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Attorney L. Londell McMillan is a purpose-driven man of the people

Nayaba Arinde | 1/9/2014, 1:32 p.m.
Londell McMillan

You don’t get what you deserve, you get what you negotiate,” is a saying from one L. Londell McMillan, an attorney, media mogul, entrepreneur and community activist.

He could just be an alpha male over-achiever, or he could just be a Bed-Stuy boy who’s done real good in the world of law, business and media.

If you see McMillan, 47, he is a very unassuming character. If you see him, he will probably have a nice suit on, but if it’s cold, you might see the big puffer jacket and trapper hat. You wouldn't know that he is an international legal and publishing powerhouse.

Londell is a Brooklyn-born guy who is a community and family man that is in business,” said McMillan. “I am a business lawyer and an entrepreneur. It just so happens that one of the businesses that I spend a substantial amount of time in is the very high-profile business of entertainment. But I am very committed to my community and my country.”

McMillan is a multitasking man; currently, he is a lawyer with Meister Seelig & Fein LLP and also publishes the world-renowned The Source magazine (www.thesource.com) and Jones magazine (www.jonesmagazine.com).

Named by the National Law Journal as one of the “50 Most Influential Minority Lawyers in America” in 2008, McMillan has represented famous folk such as Michael Jackson, Prince, Stevie Wonder, Roberta Flack, LL Cool J and Spike Lee.

Founder and chairman of the McMillan Firm, McMillan proudly declares that he is a graduate of Brooklyn Technical High School, the School of Industrial and Labor Relations at Cornell University and New York University School of Law. He was also an Academic All-American student athlete who played on the Cornell University football team.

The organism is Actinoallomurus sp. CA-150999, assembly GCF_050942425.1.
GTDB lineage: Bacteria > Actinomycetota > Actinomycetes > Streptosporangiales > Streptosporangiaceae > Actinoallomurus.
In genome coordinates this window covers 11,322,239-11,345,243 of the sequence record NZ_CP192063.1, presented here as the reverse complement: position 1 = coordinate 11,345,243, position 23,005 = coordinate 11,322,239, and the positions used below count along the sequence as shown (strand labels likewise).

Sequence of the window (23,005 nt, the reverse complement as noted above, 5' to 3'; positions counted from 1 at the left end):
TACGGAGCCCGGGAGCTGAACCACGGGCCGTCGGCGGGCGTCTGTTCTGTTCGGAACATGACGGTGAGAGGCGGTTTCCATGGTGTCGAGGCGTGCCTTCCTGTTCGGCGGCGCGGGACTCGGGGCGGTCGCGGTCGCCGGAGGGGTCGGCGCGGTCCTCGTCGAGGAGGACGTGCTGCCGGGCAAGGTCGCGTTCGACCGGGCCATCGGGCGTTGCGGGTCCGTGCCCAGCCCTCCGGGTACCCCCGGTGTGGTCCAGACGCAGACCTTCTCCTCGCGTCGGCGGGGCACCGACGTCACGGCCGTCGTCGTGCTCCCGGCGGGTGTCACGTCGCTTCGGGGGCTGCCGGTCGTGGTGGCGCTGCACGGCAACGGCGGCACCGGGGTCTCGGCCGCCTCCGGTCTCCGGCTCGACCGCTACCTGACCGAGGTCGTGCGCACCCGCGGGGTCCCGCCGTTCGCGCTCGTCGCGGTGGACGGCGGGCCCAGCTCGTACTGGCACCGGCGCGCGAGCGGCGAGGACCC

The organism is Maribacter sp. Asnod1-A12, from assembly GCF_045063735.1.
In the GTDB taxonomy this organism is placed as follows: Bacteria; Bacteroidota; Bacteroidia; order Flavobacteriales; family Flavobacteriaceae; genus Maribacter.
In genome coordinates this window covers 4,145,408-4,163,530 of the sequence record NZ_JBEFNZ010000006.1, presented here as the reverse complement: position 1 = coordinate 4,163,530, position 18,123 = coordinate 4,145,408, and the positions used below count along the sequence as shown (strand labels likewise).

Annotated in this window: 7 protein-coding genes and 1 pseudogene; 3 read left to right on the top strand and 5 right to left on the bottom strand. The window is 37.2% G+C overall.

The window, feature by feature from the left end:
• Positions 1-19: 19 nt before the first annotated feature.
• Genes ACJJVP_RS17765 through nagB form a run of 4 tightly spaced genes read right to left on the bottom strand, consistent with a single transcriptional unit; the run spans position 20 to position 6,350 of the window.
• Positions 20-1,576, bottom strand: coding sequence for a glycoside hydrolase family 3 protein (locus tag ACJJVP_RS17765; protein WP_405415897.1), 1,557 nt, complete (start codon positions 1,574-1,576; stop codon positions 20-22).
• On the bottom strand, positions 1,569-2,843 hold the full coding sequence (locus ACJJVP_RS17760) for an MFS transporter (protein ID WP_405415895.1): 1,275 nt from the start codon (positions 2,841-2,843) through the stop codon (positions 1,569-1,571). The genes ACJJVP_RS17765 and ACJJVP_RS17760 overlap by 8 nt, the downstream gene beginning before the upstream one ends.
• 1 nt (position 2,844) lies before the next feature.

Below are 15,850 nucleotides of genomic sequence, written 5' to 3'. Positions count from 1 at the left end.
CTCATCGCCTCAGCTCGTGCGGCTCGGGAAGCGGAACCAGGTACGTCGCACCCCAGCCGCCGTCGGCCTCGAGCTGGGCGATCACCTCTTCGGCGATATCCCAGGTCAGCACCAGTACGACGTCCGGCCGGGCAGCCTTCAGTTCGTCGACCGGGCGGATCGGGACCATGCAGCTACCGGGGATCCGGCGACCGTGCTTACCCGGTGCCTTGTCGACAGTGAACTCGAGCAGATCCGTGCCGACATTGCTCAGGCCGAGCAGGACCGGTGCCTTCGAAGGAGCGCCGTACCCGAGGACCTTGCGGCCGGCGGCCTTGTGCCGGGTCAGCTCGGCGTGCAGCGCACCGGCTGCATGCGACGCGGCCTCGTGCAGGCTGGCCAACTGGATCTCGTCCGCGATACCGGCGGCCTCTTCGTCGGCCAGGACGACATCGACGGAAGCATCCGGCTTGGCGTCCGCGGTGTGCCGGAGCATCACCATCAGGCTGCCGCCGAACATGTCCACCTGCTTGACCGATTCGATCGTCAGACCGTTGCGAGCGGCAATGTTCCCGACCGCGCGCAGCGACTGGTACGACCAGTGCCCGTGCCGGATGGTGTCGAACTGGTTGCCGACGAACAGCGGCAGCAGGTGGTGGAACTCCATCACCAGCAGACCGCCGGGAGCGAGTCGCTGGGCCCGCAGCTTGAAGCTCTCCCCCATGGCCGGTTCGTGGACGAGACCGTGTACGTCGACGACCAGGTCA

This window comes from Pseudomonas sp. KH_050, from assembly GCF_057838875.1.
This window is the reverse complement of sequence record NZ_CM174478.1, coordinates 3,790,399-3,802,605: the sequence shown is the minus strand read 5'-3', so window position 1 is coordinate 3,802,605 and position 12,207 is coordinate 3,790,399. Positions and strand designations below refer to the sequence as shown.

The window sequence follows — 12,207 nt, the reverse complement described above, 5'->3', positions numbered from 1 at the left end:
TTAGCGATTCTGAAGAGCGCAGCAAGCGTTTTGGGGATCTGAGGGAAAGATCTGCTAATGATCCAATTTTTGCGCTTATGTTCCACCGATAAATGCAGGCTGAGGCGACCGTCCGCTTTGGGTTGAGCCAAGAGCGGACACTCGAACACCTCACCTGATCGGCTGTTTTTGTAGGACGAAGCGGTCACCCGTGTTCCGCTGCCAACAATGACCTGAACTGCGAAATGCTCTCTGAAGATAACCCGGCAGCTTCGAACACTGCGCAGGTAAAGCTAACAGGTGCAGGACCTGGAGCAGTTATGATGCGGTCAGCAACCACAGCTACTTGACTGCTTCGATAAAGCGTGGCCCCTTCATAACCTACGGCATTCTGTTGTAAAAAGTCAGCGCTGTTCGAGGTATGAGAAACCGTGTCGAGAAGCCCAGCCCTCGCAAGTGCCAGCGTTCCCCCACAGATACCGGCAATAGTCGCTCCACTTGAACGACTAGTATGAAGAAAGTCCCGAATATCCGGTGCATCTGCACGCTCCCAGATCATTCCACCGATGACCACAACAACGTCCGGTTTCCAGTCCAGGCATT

He was very much a presence during the sad tribute to and funeral of Jackson, but he has also been a guest and commentator on “The Oprah Winfrey Show,” the “Today” show and CNN, among many, many others.

While his corporate clients have included Time Warner Cable, Radio One and Mercedes-Benz, McMillan told the AmNews that he is very much a man of the community, being the general counsel for the Brooklyn Branch of the NAACP, as well as general counsel and founder of the Artist Empowerment Coalition.

With so much going on, how does McMillan divide his time?

“I spend most of my time practicing law while I am invested in other [businesses] such as news media—social media as well as digital and traditional media,” he said. “On any given day, I might be in court representing an international media company like Arise, or Run-DMC, or negotiating a business deal for a business client and then going on to make sure that the content of The Source is socially responsible; or I might get a call from the community saying that they need support for a school or for some community affair.”

His own media interests, he said, “are based on the importance of having media communications that are owned and controlled and operated by our communities so that you can have diversity of voice and a more just democracy.”